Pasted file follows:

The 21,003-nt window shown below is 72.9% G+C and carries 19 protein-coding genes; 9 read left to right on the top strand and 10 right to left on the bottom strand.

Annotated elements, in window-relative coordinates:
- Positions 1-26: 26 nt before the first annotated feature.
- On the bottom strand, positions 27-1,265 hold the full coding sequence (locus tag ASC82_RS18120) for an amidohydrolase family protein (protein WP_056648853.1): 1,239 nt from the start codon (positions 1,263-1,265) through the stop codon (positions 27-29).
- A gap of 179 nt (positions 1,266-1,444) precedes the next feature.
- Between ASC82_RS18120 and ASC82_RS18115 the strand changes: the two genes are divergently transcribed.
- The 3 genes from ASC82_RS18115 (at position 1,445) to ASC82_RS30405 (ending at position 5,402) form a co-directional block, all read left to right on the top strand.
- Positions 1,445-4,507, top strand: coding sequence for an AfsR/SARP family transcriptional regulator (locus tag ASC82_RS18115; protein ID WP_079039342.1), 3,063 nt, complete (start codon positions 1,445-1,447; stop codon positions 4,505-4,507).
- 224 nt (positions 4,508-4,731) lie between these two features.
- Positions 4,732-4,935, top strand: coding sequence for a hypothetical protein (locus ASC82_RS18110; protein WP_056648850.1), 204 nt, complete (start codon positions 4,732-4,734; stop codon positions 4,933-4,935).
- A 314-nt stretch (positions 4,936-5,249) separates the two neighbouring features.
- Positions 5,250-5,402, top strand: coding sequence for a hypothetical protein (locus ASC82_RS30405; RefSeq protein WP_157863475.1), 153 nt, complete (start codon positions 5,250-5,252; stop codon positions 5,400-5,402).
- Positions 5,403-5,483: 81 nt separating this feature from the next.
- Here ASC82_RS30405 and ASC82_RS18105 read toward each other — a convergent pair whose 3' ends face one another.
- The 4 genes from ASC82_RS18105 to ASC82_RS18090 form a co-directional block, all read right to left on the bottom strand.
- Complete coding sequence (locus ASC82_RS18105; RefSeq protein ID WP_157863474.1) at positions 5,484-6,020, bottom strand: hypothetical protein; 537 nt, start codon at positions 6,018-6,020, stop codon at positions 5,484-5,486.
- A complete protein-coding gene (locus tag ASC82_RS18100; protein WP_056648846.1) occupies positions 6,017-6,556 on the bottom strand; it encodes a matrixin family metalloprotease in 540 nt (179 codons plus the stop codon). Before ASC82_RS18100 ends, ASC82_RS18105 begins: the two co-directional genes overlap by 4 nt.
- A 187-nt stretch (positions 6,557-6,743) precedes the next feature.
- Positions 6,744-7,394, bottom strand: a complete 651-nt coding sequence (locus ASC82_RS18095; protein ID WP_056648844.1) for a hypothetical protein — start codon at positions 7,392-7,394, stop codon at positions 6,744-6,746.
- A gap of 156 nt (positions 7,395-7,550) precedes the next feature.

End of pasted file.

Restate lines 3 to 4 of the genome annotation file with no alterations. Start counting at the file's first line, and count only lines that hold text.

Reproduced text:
- Positions 1-26: 26 nt before the first annotated feature.
- On the bottom strand, positions 27-1,265 hold the full coding sequence (locus tag ASC82_RS18120) for an amidohydrolase family protein (protein WP_056648853.1): 1,239 nt from the start codon (positions 1,263-1,265) through the stop codon (positions 27-29).